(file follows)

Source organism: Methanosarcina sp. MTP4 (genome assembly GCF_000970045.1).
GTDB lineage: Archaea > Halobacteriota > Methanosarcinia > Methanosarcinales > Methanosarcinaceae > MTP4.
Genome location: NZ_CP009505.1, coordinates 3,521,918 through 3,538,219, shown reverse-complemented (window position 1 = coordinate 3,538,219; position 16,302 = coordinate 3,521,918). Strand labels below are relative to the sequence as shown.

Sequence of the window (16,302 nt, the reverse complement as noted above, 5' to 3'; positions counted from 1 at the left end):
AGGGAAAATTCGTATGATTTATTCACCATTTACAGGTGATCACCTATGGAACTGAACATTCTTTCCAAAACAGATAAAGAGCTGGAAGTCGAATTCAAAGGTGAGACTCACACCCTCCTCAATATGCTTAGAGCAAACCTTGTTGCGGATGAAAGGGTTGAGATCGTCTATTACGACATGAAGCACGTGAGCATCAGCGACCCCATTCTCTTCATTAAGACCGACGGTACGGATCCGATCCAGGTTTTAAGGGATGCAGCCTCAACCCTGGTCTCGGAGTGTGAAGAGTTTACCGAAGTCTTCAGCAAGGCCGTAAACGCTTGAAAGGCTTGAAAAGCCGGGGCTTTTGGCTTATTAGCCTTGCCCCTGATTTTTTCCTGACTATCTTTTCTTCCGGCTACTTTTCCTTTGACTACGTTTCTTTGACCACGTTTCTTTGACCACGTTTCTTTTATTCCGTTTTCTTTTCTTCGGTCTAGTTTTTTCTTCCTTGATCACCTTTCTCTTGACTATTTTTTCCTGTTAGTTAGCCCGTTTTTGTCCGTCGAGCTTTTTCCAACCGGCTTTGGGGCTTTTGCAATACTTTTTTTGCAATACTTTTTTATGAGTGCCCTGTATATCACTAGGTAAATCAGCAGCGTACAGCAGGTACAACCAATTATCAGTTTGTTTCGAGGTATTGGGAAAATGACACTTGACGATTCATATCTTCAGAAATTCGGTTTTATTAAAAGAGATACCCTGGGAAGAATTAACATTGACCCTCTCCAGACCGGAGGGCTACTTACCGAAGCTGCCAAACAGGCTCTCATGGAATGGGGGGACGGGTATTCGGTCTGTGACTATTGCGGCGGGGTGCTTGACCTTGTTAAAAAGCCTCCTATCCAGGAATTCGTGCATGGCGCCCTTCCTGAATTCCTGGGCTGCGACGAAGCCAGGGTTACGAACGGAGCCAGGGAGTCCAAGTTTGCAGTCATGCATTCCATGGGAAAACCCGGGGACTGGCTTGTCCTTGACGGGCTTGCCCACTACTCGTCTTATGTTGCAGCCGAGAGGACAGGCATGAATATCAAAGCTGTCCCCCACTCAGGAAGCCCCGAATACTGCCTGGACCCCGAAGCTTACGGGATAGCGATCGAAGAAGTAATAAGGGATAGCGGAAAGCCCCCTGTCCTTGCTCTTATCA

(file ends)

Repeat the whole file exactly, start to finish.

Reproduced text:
Source organism: Methanosarcina sp. MTP4 (genome assembly GCF_000970045.1).
GTDB lineage: Archaea > Halobacteriota > Methanosarcinia > Methanosarcinales > Methanosarcinaceae > MTP4.
Genome location: NZ_CP009505.1, coordinates 3,521,918 through 3,538,219, shown reverse-complemented (window position 1 = coordinate 3,538,219; position 16,302 = coordinate 3,521,918). Strand labels below are relative to the sequence as shown.

Sequence of the window (16,302 nt, the reverse complement as noted above, 5' to 3'; positions counted from 1 at the left end):
AGGGAAAATTCGTATGATTTATTCACCATTTACAGGTGATCACCTATGGAACTGAACATTCTTTCCAAAACAGATAAAGAGCTGGAAGTCGAATTCAAAGGTGAGACTCACACCCTCCTCAATATGCTTAGAGCAAACCTTGTTGCGGATGAAAGGGTTGAGATCGTCTATTACGACATGAAGCACGTGAGCATCAGCGACCCCATTCTCTTCATTAAGACCGACGGTACGGATCCGATCCAGGTTTTAAGGGATGCAGCCTCAACCCTGGTCTCGGAGTGTGAAGAGTTTACCGAAGTCTTCAGCAAGGCCGTAAACGCTTGAAAGGCTTGAAAAGCCGGGGCTTTTGGCTTATTAGCCTTGCCCCTGATTTTTTCCTGACTATCTTTTCTTCCGGCTACTTTTCCTTTGACTACGTTTCTTTGACCACGTTTCTTTGACCACGTTTCTTTTATTCCGTTTTCTTTTCTTCGGTCTAGTTTTTTCTTCCTTGATCACCTTTCTCTTGACTATTTTTTCCTGTTAGTTAGCCCGTTTTTGTCCGTCGAGCTTTTTCCAACCGGCTTTGGGGCTTTTGCAATACTTTTTTTGCAATACTTTTTTATGAGTGCCCTGTATATCACTAGGTAAATCAGCAGCGTACAGCAGGTACAACCAATTATCAGTTTGTTTCGAGGTATTGGGAAAATGACACTTGACGATTCATATCTTCAGAAATTCGGTTTTATTAAAAGAGATACCCTGGGAAGAATTAACATTGACCCTCTCCAGACCGGAGGGCTACTTACCGAAGCTGCCAAACAGGCTCTCATGGAATGGGGGGACGGGTATTCGGTCTGTGACTATTGCGGCGGGGTGCTTGACCTTGTTAAAAAGCCTCCTATCCAGGAATTCGTGCATGGCGCCCTTCCTGAATTCCTGGGCTGCGACGAAGCCAGGGTTACGAACGGAGCCAGGGAGTCCAAGTTTGCAGTCATGCATTCCATGGGAAAACCCGGGGACTGGCTTGTCCTTGACGGGCTTGCCCACTACTCGTCTTATGTTGCAGCCGAGAGGACAGGCATGAATATCAAAGCTGTCCCCCACTCAGGAAGCCCCGAATACTGCCTGGACCCCGAAGCTTACGGGATAGCGATCGAAGAAGTAATAAGGGATAGCGGAAAGCCCCCTGTCCTTGCTCTTATCA